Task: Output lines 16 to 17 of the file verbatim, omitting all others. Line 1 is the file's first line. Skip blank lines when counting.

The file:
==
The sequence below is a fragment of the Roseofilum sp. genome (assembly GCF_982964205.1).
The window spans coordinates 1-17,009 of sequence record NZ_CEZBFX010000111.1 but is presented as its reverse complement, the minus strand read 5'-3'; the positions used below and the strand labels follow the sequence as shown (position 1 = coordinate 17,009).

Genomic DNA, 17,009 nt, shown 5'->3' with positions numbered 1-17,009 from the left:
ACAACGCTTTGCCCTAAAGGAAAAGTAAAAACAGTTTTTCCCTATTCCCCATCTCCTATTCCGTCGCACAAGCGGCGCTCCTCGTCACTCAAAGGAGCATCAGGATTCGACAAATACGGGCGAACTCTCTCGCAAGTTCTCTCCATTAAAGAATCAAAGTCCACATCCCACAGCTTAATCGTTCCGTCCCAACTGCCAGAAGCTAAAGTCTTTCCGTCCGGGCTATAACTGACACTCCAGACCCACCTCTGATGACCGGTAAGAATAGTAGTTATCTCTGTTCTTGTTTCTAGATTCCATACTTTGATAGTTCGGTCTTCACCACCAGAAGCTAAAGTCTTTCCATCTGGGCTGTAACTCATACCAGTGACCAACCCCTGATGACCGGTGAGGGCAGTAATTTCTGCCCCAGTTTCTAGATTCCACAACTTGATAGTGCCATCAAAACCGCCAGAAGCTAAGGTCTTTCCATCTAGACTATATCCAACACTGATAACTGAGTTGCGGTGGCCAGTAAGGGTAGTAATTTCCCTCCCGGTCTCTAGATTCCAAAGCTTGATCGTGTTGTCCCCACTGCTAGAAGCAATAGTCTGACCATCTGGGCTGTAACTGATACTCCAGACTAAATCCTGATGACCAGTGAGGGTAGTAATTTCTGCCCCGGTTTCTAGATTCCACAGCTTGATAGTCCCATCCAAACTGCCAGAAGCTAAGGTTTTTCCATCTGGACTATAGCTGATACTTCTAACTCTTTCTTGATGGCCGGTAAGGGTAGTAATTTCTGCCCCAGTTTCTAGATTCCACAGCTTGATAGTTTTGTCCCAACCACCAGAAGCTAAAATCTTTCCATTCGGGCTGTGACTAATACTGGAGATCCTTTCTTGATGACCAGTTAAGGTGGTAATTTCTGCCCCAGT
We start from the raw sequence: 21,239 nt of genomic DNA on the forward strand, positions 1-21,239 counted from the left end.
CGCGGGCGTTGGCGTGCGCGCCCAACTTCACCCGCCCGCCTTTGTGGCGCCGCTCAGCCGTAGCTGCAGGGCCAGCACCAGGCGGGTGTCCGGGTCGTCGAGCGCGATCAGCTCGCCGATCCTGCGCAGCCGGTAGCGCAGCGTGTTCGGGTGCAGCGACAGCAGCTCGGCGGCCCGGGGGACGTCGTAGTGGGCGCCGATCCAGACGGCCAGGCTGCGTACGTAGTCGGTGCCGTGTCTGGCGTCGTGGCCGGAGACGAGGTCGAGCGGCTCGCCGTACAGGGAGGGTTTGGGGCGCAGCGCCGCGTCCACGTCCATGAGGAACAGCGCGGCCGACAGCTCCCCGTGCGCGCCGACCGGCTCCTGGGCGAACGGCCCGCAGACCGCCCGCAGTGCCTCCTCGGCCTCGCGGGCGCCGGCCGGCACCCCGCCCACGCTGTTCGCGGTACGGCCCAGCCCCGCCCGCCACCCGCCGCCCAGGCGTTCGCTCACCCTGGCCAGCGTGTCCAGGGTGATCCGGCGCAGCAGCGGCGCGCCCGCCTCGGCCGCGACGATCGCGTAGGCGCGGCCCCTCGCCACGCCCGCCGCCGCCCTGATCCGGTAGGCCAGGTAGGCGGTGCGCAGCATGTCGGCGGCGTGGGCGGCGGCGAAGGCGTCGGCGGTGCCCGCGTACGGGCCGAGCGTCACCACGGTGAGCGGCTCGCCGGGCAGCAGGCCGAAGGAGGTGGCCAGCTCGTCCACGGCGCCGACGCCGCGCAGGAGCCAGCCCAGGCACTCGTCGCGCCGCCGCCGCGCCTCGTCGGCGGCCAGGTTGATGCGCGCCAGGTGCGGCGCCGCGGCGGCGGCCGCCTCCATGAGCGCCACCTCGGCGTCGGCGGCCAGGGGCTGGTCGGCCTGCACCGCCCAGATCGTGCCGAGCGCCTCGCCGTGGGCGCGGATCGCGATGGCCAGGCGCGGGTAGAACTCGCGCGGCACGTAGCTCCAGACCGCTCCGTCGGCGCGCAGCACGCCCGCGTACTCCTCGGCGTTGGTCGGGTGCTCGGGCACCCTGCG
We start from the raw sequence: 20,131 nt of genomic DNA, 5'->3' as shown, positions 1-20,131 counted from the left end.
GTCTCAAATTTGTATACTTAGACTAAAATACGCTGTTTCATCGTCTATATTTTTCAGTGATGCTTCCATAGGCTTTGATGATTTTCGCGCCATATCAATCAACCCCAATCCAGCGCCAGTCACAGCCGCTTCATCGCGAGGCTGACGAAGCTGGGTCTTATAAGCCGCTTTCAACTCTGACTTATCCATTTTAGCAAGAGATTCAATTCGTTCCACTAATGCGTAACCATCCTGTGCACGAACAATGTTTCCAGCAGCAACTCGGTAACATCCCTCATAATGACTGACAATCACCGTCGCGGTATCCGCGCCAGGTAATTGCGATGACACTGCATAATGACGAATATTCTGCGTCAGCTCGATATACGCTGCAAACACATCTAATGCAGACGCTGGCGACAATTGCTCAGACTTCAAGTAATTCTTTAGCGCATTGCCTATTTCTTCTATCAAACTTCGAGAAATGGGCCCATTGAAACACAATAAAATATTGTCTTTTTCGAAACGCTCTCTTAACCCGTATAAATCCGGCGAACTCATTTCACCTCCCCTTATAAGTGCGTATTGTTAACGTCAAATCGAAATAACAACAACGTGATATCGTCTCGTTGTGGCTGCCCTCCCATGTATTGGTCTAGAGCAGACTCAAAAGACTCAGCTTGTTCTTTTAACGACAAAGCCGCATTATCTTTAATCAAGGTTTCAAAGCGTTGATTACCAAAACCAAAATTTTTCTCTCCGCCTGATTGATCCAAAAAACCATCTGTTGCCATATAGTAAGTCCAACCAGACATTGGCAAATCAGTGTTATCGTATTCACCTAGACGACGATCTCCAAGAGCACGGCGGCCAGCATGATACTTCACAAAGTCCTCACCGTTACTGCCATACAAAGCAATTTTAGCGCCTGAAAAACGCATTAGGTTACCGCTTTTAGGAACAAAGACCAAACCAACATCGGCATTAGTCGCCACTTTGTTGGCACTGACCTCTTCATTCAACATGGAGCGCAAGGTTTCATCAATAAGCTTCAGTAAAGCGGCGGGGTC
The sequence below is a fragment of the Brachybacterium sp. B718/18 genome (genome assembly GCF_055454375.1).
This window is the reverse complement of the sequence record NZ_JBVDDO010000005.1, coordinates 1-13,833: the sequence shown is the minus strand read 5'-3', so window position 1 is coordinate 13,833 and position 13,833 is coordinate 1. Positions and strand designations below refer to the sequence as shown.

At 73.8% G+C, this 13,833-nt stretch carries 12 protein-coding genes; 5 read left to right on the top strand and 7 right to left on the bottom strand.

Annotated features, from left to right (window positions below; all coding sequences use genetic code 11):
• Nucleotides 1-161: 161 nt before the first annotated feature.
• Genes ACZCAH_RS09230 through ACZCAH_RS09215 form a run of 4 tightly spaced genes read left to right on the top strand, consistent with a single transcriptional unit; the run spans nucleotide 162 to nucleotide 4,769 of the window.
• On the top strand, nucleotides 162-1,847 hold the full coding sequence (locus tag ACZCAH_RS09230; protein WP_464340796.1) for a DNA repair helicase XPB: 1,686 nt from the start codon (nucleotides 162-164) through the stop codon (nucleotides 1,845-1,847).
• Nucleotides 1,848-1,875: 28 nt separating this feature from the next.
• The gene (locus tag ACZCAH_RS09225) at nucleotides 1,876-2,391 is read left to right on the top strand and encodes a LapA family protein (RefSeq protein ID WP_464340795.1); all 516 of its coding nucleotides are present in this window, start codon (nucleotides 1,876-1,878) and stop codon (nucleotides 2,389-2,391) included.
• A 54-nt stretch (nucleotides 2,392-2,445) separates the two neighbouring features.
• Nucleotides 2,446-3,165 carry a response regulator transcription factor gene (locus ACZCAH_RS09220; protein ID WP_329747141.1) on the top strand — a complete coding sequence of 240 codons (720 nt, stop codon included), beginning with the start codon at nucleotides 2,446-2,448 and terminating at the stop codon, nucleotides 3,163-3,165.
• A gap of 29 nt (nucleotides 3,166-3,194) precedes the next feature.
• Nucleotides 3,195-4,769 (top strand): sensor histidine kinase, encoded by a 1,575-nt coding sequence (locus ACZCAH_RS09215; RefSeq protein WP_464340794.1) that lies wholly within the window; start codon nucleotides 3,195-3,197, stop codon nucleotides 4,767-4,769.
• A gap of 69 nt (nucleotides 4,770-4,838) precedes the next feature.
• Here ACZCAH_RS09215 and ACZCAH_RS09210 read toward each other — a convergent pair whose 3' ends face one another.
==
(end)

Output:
• Nucleotides 1,848-1,875: 28 nt separating this feature from the next.
• The gene (locus tag ACZCAH_RS09225) at nucleotides 1,876-2,391 is read left to right on the top strand and encodes a LapA family protein (RefSeq protein ID WP_464340795.1); all 516 of its coding nucleotides are present in this window, start codon (nucleotides 1,876-1,878) and stop codon (nucleotides 2,389-2,391) included.